What is cerebral palsy?

Cerebral palsy (CP) is caused by abnormal development or damage to the parts of the brain that control movement, balance, and posture.

Due to damage to one or more parts of the brain that control movement, an affected person cannot move his or her muscles normally. Symptoms range from mild to severe, including forms of paralysis, and appear in early childhood.

With treatment, most children can significantly improve their abilities. Although symptoms may change over time, cerebral palsy by definition is not progressive, so if increased impairment occurs, the problem may be something other than cerebral palsy.

Many children with cerebral palsy have other problems that require treatment. These include mental retardation, learning disabilities, seizures, as well as vision, hearing and speech problems. Cerebral palsy is typically not diagnosed until a child is about 2 to 3 years of age.

Approximately, 500,000 children and adults of all ages in this country have cerebral palsy.

Three types of cerebral palsy

There are three main types of cerebral palsy:

  • Spastic cerebral palsy
  • Dyskinetic cerebral palsy
  • Ataxic cerebral palsy

Spastic cerebral palsy
About 70 to 80 percent of affected individuals have spastic cerebral palsy, in which muscles are stiff, making movement difficult.

When both legs are affected (spastic diplegia), a child may have difficulty walking because tight muscles in the hips and legs cause legs to turn inward and cross at the knees (called scissoring). In other cases, only one side of the body is affected (spastic hemiplegia), often with the arm more severely affected than the leg.

Most severe is spastic quadriplegia, in which all four limbs and the trunk are affected, often along with the muscles controlling the mouth and tongue.

Dyskinetic cerebral palsy
About 10 to 20 percent have the dyskinetic form, which affects the entire body. It is characterized by fluctuations in muscle tone varying from too tight to too loose, and sometimes is associated with uncontrolled movements that can be slow and writhing or rapid and jerky.

Children often have trouble learning to control their bodies well enough to sit and walk. Because muscles of the face and tongue can be affected, there also can be difficulties with sucking, swallowing and speech.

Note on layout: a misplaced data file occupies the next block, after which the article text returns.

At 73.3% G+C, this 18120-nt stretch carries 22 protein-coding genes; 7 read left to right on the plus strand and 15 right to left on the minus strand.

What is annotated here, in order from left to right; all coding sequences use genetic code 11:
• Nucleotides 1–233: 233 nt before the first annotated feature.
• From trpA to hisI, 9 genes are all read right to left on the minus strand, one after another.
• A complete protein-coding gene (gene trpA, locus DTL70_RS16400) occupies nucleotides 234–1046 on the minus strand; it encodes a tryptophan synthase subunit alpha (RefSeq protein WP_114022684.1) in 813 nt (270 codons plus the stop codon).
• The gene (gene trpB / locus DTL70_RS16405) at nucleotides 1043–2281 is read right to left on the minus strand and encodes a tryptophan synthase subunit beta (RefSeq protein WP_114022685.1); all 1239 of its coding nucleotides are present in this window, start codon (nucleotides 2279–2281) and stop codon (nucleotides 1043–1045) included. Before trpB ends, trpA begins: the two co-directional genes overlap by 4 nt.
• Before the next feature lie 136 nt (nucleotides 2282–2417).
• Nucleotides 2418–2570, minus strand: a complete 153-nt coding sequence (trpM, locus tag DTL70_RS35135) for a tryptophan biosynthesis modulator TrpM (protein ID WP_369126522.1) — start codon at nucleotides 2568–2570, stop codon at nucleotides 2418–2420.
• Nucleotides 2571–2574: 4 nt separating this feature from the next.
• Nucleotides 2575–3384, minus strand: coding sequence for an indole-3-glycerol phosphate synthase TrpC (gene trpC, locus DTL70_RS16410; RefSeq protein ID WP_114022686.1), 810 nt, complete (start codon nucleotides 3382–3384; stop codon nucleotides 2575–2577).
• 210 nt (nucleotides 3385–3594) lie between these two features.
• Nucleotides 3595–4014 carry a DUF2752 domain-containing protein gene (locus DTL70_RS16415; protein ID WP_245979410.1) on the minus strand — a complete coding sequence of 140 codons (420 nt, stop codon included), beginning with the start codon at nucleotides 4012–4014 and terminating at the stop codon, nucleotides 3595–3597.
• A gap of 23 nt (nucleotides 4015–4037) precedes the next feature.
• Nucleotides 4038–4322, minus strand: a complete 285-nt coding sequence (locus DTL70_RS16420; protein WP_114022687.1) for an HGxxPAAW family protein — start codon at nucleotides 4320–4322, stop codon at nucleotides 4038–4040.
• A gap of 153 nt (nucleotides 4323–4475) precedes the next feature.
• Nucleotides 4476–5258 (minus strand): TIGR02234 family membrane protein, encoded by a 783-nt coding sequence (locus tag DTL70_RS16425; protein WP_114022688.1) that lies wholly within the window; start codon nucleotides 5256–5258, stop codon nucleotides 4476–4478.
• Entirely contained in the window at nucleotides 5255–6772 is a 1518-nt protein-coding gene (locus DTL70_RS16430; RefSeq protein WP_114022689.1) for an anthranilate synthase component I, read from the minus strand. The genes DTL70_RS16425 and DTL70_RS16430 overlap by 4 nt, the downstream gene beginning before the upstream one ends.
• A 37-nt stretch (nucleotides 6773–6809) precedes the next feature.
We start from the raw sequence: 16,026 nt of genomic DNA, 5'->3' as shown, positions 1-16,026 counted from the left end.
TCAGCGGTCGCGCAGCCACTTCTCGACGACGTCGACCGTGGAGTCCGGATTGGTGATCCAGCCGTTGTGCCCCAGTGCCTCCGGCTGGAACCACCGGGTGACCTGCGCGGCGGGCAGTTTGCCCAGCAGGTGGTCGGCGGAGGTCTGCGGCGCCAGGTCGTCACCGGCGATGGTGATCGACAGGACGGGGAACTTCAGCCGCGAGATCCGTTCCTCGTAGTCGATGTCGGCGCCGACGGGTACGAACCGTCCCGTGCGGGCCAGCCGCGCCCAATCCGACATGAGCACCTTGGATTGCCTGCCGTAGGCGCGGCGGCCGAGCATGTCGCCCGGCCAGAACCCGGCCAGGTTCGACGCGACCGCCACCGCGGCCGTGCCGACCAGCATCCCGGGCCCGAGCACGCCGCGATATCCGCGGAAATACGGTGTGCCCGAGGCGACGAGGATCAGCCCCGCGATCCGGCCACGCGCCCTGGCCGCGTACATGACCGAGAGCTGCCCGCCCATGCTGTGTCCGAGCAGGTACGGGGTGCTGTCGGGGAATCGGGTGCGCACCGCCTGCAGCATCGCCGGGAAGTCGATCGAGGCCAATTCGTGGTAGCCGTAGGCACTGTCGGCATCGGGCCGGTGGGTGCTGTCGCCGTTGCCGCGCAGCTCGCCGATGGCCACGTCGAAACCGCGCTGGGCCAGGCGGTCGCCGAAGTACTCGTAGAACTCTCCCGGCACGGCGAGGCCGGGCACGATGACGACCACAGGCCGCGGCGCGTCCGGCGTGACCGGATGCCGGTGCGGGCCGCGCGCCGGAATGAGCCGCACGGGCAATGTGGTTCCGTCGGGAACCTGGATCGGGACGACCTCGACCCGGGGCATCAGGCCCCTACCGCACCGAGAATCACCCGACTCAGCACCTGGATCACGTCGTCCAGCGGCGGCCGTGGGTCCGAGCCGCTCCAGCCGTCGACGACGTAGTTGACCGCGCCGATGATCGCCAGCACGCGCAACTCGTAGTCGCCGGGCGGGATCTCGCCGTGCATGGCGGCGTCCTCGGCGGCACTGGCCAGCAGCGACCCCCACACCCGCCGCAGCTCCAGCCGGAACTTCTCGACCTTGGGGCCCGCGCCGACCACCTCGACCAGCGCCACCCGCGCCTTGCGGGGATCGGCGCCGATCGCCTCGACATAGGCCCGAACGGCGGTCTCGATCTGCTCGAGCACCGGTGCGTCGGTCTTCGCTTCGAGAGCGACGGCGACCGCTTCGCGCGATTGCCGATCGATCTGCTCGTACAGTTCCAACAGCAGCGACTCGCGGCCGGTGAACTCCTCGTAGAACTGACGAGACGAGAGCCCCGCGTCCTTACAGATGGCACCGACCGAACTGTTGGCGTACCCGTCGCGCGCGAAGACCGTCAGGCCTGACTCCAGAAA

Ataxic cerebral palsy
About 5 to 10 percent have the ataxic form, which affects balance and coordination. Individuals may walk with an unsteady gait and have difficulty with motions that require precise coordination, such as writing.

Causes and diagnosis

There are many things that occur during pregnancy and around the time of birth that can disrupt the normal development of the brain and result in cerebral palsy.

In about 70 percent of cases, brain damage occurs before birth, although it can occur around the time of delivery or in the first months or years of life.

Some of the known causes include:

Infections during pregnancy
Certain infections in the mother, including rubella (German measles), cytomegalovirus (a mild viral infection), and toxoplasmosis (a mild parasitic infection) can cause brain damage and result in cerebral palsy.

Insufficient oxygen reaching the fetus
For example, when the placenta is not functioning properly or it tears away from the wall of the uterus before delivery, the fetus may not receive sufficient oxygen.

Prematurity
Premature babies who weigh less than 3 1/3 pounds are up to 30 times more likely to develop cerebral palsy than full-term babies.

Complications of labor and delivery
Until recently, doctors believed that asphyxia (lack of oxygen) during a difficult delivery was the cause of most cases of cerebral palsy. Recent studies show that this causes only about 10 percent of cases.

Rh disease
This incompatibility between the blood of the mother and her fetus can cause brain damage, resulting in cerebral palsy.

Fortunately, Rh disease usually can be prevented by giving an Rh-negative woman an injection of a blood product called Rh immune globulin around the 28th week of pregnancy and again after the birth of an Rh-positive baby.

Other birth defects. Babies with brain malformations, numerous genetic diseases, chromosomal abnormalities, and other physical birth defects are at increased risk of cerebral palsy.

Acquired cerebral palsy